• While mobile journalism has led many newsrooms to shed staff, this can be a false economy if key staff such as a reporter spends too much time in setting up, filing, clearing up and editing instead of reporting. For example, on multi-person TV news crews, the camera operator or sound recordist typically drives to and from assignments, leaving the reporter free to make calls, prepare scripts, file stories and generally keep in touch with his or her editor. Once they are working on their own, mobile journalists must do such tasks one after the other instead of concurrently with their crew.
  • Members of old-style news crews did more than just their own technical tasks. They often gave the reporter valuable knowledge and information about the assignment such as geography, talent etc. Reporters could bounce ideas off their crew, who were usually seasoned professionals able to offer useful advice.
  • Safety may suffer for journalists working on their own instead of with a team who can look after each other.
  • The presence of a full film crew can add status to a reporter in the eyes of government and company officials, smoothing greater access to interview important people. Just using a smartphone may appear less professional. This may change as more people get used to MoJo.

The secret of successful mobile journalism is to use specific tools and techniques – and combinations of them - to balance different demands, especially in areas such as quality of sound and vision, reporting, content, writing, access and safety.

While new media tools and techniques are changing constantly, through them all, however, run some constants for producing good journalism. As well as the principals already discussed – such as truth, accuracy, balance and fairness – there are broader issues to do with professionalism, ethics and the law that we will discuss later in this chapter and elsewhere in The News Manual.

Before leaving this section on MoJo, it might be worth reading this article on the early days of mobile journalism in which ABC Australia’s Jakarta correspondent Gavin Fang gave an insight into the practicalities of being a mobile journalist, which was then also called a video journalist.

Citizen journalists

Although citizen journalism is a separate issue from mobile journalism, MoJo equipment and methods have brought the two closer together. Citizen journalism itself has existed for centuries, since before journalism became a distinct, paid profession. It is when ordinary people become involved in covering events and reporting news for audiences. In the print and broadcasting eras those audiences were reached by media organisations. What new media have done is provide citizen journalists with access to the whole production-to-audience stream never seen since the days of travelling storytellers. Except now citizen journalists can record events and speakers (e.g. participants, witnesses etc) for sharing with audiences online.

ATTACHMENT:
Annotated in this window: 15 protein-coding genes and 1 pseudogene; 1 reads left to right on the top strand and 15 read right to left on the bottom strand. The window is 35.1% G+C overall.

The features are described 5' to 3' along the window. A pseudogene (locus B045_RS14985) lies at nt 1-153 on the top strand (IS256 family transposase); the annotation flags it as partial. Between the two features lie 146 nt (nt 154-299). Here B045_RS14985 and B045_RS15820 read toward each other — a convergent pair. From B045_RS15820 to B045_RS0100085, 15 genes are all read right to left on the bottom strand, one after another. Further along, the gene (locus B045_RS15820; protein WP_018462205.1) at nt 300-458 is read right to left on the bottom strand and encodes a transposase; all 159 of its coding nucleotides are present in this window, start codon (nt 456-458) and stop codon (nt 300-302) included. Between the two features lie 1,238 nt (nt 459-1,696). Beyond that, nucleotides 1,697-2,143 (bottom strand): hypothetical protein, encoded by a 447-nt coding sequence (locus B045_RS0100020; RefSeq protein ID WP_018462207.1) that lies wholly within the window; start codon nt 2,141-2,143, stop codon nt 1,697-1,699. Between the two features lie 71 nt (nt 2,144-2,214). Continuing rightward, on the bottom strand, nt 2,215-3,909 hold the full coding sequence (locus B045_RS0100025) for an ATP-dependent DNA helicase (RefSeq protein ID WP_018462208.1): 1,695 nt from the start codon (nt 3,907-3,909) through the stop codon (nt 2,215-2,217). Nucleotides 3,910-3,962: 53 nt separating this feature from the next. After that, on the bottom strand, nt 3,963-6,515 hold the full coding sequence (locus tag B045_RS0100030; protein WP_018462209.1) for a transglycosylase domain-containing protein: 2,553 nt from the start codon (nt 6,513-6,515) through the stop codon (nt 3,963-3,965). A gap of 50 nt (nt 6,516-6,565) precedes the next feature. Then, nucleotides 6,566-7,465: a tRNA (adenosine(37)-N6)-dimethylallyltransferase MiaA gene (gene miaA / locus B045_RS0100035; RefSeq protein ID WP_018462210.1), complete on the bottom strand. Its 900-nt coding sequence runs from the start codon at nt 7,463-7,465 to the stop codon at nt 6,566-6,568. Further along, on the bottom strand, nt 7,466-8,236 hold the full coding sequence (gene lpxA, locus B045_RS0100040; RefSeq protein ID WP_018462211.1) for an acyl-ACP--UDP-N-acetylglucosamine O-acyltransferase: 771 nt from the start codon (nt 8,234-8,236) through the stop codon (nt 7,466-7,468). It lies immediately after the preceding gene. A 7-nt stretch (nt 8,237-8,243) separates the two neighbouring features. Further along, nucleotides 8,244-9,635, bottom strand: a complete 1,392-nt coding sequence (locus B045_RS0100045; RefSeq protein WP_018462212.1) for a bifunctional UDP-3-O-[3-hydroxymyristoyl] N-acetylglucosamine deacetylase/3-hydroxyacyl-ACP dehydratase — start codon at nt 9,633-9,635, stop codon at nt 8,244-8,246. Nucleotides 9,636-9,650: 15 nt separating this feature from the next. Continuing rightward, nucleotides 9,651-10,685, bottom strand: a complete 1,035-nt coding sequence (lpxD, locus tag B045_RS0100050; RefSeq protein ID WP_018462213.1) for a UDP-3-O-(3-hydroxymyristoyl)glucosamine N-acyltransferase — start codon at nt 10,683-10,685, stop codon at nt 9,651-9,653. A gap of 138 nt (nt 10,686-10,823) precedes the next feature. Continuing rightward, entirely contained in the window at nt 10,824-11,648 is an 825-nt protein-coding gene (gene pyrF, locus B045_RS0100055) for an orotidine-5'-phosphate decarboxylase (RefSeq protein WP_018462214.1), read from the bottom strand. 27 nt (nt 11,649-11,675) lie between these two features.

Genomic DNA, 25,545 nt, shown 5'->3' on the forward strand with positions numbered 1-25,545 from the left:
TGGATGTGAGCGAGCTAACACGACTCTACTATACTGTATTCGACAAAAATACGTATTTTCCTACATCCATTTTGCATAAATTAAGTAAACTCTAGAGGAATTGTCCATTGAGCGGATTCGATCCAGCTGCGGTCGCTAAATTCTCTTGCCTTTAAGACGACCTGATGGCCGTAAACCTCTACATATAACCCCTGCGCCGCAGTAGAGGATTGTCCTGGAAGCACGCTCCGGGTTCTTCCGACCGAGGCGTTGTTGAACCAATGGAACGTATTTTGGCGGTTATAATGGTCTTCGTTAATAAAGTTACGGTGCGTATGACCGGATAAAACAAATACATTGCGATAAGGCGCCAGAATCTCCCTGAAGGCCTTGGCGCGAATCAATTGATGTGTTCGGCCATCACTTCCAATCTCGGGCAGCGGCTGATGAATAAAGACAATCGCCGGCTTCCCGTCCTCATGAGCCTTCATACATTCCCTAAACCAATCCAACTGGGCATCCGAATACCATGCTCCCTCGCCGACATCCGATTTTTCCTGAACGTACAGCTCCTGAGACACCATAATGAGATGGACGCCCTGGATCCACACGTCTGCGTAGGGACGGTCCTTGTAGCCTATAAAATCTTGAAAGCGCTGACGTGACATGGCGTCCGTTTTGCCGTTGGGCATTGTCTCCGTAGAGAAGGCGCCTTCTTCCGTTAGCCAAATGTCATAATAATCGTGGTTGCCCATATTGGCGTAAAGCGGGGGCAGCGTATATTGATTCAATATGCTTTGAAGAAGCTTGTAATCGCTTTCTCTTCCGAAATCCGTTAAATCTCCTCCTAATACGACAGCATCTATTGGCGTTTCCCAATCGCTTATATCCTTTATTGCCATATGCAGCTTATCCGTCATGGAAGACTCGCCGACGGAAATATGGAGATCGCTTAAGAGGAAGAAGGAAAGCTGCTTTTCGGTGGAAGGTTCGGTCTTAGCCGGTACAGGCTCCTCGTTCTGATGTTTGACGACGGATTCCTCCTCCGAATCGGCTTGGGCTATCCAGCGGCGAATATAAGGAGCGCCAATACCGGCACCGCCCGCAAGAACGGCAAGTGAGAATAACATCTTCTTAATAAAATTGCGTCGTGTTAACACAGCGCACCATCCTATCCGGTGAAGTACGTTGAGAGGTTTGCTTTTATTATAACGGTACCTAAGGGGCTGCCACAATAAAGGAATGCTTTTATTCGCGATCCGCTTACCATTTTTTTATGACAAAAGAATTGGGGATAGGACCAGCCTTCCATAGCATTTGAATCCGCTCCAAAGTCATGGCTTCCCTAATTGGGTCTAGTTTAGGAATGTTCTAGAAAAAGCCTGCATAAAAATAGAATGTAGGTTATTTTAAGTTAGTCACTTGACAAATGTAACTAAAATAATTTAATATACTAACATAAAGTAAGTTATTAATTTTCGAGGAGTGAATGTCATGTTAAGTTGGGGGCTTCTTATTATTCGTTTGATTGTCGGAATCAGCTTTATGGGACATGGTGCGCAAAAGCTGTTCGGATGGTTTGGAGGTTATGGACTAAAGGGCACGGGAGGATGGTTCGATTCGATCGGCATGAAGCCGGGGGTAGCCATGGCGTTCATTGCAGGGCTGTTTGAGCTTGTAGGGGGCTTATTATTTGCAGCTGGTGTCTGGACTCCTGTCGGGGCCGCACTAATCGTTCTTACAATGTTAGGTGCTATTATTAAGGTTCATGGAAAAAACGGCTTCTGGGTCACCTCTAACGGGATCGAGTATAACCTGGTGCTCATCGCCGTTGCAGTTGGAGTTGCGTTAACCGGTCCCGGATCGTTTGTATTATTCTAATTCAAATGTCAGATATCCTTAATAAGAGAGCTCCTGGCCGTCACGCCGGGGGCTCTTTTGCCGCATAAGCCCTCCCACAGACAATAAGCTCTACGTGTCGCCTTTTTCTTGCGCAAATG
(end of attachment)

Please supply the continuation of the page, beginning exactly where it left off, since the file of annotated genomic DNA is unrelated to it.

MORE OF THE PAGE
In most free press democracies, journalists are not required to be qualified, licensed or to register with authorities (except to be given access to restricted areas), so citizen journalists are free to cover events and issues alongside professional journalists. In authoritarian regimes that restrict the work of news media, citizen journalists have a vital role to play in covering issues and events that would otherwise remain hidden. Most critical stories out of authoritarian nations emanate from citizen journalists publishing their stories online or in overseas media. Without them, the citizens of many countries would be kept uninformed about what their government is doing, except through state propaganda. 

Citizen journalists are therefore important players in new media, by covering issues and events that might not otherwise be brought to light or by adding depth to professional news reporting. Citizen journalists are not bound by professional standards, but if they wish to be treated as credible producers of news and information they should try to work by the codes and standards of professional journalists, as laid out in The News Manual and other texts. You can start exploring these with Chapter 2: What is a journalist?

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Important issues to consider in new media for journalists

Whatever new media tools you use and however you source your content for a story, there are a number of general issues you may need to consider when choosing what to use and how to use it. These include:

Copyright
Because someone uploads their video to the internet using apps such as YouTube, TikTok or Instagram without a sales contract, this does not mean it is available for everyone to use for free. As you can read in Chapter 73, copyright – the legal right to use or copy something – exists automatically when the thing is created and it belongs to the creator unless they transfer, license, or sell the right to someone else. If you want to use video from the internet, legally you should seek the permission of the copyright owner – usually the person who shot the video initially. You may have to pay them something for using it. However, in journalism there is a legal principal called “fair dealing” which allows you to use small parts of copyright material in your news reports or documentaries under certain conditions. These are explained in greater detail in Chapter 73.